Any system is only as good as how well it is used. If it’s a CRM, ERP, or any other system, when users don’t know how to use the system effectively the benefits of the new system for your organization will be small, or even negative.
This means user enablement is critical to the success of a project.
It is not enough to simply have your new system in place two weeks before your go-live date.
Your users need to know:
1) Why you’re implementing the new system. When it comes to organizational changes and operational logistics, many employees will be instrumental in the change you’re promoting. It’s important to tend to their needs throughout the change journey.
2) How existing processes will change and which new processes will be introduced with the new system.
3) How to use the system. Your user base can range from people who have spent their entire careers on the “green screen” (yet still don’t know how to use a mouse to copy and paste content) to millennials, who are so accustomed to touchscreens that they don’t know that it’s possible to strike the arrow icon on the keyboard to move an object.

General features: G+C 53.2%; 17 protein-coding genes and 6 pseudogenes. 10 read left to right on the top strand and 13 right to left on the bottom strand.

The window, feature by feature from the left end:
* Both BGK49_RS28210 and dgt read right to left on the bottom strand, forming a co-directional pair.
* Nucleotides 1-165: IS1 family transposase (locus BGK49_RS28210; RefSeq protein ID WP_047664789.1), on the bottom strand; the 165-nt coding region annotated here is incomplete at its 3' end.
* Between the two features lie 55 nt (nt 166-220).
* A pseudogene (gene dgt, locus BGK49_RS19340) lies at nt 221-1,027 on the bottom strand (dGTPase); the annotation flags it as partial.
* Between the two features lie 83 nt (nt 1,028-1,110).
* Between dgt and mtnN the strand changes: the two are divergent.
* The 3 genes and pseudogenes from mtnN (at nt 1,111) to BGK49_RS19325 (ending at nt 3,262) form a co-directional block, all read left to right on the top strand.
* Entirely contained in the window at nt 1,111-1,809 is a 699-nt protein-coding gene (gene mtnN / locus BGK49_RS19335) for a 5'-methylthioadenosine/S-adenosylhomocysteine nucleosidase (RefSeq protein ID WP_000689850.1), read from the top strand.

4) Who to contact in case they require support with any problems or questions. If you’re working with an internal service desk, make sure that they’re equipped with standardized scripts. Alternatively, if you’re working with an external service provider, make sure you’ve selected a partner who can provide the highest level of support required for the new system.
5) Whether they can offer feedback and make suggestions to improve the system. One of the best ways to build support organization-wide is to give everyone a voice and a platform to share their views throughout the transition.
Of course, transitions and change management require not only time, but also a stable and working system that can be used to create training, user guides, videos, and user acceptance tests.
So if you are still building and testing your system shortly before going live your user enablement will suffer greatly.
You will have neither the necessary time, nor the necessary trust in the system, you need to achieve user enablement and acceptance.
And with that your benefits will be limited.
In a nutshell: when users don’t know how to use your new system effectively the benefits of the new system for your organization will be limited.
Originally published at https://www.henricodolfing.com.